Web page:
If your office doesn’t have space for it or frowns upon power napping at work, bring awareness to the higher ups on the benefits of power napping! At offices with no space to power nap, I usually sleep leaning on my desk or leaning against my chair.


When should I power nap?

The short answer: for most people, before 3pm.

Because I wake up super early, I sometimes nap twice during the day. Once in the morning and once in the afternoon. I’d rather be able to fully focus by being energized than not. So again, people who judge that are missing the point.

Generally, however, it’s better to get a good night’s sleep over taking a nap in the morning. Napping in the morning is more of a remedy than a solution to fixing the root of the problem: improving sleep hygiene. Sleep expert Nick Wignall goes into more details about sleep hygiene in this video interview:

What I found works best for me is power napping about an hour after I had lunch. And because my energy levels are at its lowest after lunch, I typically focus on administrative tasks that don’t require me to think much. I do that for one hour on average, and then I power nap. I usually end up preparing for a power nap between 2:30pm and 3:30pm.

Between 2:00pm and 3:00pm is probably the best window for most people. But as with anything, experiment to see what works for you. Don’t give up on the first try. Practice consistently for 1–2 weeks to see if the time can really work for you.


How should I power nap?

What does a power nap typically look like?

Here are eight things to consider:

  1. Don’t power nap if you’re not tired enough. I usually fall asleep in about 10–15 minutes when I’m really tired. This is different for everyone. 10–15 is actually quite a lot. If I’m tired enough but need a break, I usually take a 15 to 20-minute walk.

  2. Put an alarm. I set mine for 25 minutes. I end up napping between 10–15 minutes. The alarm frees you from thinking about waking up on time.

  3. Don’t nap for more than 30 minutes. This depends on people obviously. 10–15 minutes work great for me. 20 minutes makes it hard for me to wake up.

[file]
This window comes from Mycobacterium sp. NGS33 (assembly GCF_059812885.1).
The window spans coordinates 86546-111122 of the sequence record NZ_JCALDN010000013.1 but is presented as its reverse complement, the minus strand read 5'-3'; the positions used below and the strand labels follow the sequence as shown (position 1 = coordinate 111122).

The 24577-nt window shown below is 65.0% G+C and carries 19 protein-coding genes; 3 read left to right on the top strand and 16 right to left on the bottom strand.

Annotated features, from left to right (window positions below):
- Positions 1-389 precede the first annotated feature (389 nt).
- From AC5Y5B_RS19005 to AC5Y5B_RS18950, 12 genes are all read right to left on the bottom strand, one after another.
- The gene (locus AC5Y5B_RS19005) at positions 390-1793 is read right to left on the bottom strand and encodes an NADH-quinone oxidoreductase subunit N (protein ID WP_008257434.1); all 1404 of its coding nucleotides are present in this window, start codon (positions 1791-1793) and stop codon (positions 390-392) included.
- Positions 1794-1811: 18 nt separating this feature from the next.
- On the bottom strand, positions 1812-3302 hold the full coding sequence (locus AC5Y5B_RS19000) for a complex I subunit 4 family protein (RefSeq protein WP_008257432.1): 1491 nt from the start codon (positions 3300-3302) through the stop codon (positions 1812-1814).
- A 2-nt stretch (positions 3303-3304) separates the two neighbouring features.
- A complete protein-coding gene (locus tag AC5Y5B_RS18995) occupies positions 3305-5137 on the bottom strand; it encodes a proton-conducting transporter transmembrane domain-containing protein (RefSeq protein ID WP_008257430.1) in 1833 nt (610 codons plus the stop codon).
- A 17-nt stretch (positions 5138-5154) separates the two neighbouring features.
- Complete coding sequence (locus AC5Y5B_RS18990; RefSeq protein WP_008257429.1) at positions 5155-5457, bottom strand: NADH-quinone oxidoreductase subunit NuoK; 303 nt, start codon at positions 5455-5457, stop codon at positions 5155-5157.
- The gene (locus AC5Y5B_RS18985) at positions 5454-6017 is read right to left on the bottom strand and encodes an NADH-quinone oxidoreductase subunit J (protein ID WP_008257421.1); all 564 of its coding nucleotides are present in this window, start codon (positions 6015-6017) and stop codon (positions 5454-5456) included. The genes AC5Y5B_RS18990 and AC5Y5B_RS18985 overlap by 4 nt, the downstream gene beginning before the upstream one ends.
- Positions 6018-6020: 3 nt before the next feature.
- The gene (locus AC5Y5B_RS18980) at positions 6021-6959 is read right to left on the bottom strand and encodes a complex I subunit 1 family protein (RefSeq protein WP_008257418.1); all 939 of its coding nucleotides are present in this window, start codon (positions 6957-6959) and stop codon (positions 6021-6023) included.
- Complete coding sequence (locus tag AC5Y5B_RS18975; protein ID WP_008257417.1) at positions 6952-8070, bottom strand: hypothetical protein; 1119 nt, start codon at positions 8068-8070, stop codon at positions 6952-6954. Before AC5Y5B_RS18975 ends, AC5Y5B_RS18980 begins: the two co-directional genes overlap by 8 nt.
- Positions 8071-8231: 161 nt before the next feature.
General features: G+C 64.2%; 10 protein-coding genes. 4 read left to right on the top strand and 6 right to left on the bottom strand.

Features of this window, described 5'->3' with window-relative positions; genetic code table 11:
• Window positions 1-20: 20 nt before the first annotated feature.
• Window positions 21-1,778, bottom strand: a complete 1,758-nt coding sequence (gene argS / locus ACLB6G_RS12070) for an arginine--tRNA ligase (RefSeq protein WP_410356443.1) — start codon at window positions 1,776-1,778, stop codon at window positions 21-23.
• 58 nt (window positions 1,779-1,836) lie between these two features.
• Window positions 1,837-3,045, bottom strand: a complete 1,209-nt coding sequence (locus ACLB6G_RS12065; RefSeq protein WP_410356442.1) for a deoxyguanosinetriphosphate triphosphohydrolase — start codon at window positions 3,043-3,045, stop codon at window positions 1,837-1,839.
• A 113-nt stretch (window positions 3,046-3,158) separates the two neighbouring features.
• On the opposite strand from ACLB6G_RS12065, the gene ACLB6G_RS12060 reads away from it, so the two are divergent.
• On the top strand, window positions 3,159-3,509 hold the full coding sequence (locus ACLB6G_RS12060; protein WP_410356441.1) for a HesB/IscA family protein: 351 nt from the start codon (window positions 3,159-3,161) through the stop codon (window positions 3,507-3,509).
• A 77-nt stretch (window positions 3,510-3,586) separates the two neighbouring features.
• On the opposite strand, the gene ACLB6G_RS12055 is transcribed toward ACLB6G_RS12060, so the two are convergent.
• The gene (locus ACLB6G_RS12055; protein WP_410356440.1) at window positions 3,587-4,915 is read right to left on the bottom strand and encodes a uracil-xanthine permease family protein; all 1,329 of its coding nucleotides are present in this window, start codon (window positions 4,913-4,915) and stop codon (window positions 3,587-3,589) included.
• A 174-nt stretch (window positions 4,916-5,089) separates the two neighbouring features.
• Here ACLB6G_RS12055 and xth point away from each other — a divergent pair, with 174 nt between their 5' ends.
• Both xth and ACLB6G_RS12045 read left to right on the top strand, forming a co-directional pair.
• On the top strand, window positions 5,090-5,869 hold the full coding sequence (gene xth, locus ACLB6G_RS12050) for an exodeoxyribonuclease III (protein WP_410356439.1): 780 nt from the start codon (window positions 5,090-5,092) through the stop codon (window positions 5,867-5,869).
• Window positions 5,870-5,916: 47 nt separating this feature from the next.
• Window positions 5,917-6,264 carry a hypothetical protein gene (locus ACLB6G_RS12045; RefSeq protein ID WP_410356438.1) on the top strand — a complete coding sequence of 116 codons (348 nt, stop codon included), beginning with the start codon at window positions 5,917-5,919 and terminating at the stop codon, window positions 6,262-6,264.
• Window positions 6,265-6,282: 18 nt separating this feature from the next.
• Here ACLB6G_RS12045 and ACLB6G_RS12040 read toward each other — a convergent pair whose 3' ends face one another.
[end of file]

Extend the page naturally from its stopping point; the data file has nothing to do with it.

4. Cut off the distractions. I always listen to a song called Earth, from Gladiator’s soundtrack (by Hans Zimmer). I know other people who use earplugs. If you’re good at meditating, you can probably do without earplugs or music.

  5. Be comfortable but not too much. Napping in a comfortable bed makes it hard to get out. I used to nap on my chair, resting my head on the desk with my arms crossed over. It’s really not that comfortable. If you have access to a couch, I would go for that.

  6. A “successful” nap is not always about sleeping. I don’t always fall asleep. You still gain energy back from relaxing.

  7. It takes some time to recover from the nap. Plan for 15–20 minutes to be back to full energy. A successful power nap almost entirely removes this grace period.

  8. Don’t nap when it’s close to bedtime. By close to bedtime, I mean less than 3–4 hours. You will have a hard time sleeping at night if you do that.

How can I practice?

Don’t judge a “failed” nap. There are still benefits even if you don’t always fall asleep. Acknowledge that it does take time to fully recover as well. I’ve been doing it for about 2 years now and on average, I get 2–3 extra productive hours every day.

Trust me, you will fail at first. Don’t give up.

Like any skill, you have to do it consistently. So much so that it becomes a habit. Your body will start to feel tired at the same time every day, making it easier every day to power nap.

Also, if you’re able to stick to the same environment every time, your brain will get used it and associate it with power napping. Nowadays I always sleep on a mattress, on my back, arms on my stomach, with this song playing on repeat. Don’t play that song somewhere else or I’ll fall asleep! :)

If you’re a leader in your company, lead by example. A lot of people are shy and are afraid of looking like a slacker. Show them it’s okay to power nap. Encourage them to do it. Do it yourself.

If you work from public places like coffee shops or coworking spaces, just do it. The first time I did it, I was afraid of judgment. But seriously, who cares. I cared more about my productivity than for what people thought.

And to my surprise, I didn’t get judgments, but curiousness. People started asking me why I was doing it, how I was doing, etc. People started doing it after.


Conclusion

Yawning constantly? Nap!

Can’t do simple tasks? Nap!

Struggling to keep your eyes opened? Nap!

Nap! Nap! NAP!

Power napping is not only for lazy people, toddlers or the elderly. Everyone can benefit from it.

Power nap in the middle of the day when you need it. Make better decisions, be more productive, work longer and better. Your brain deserves a break too!

You can do this!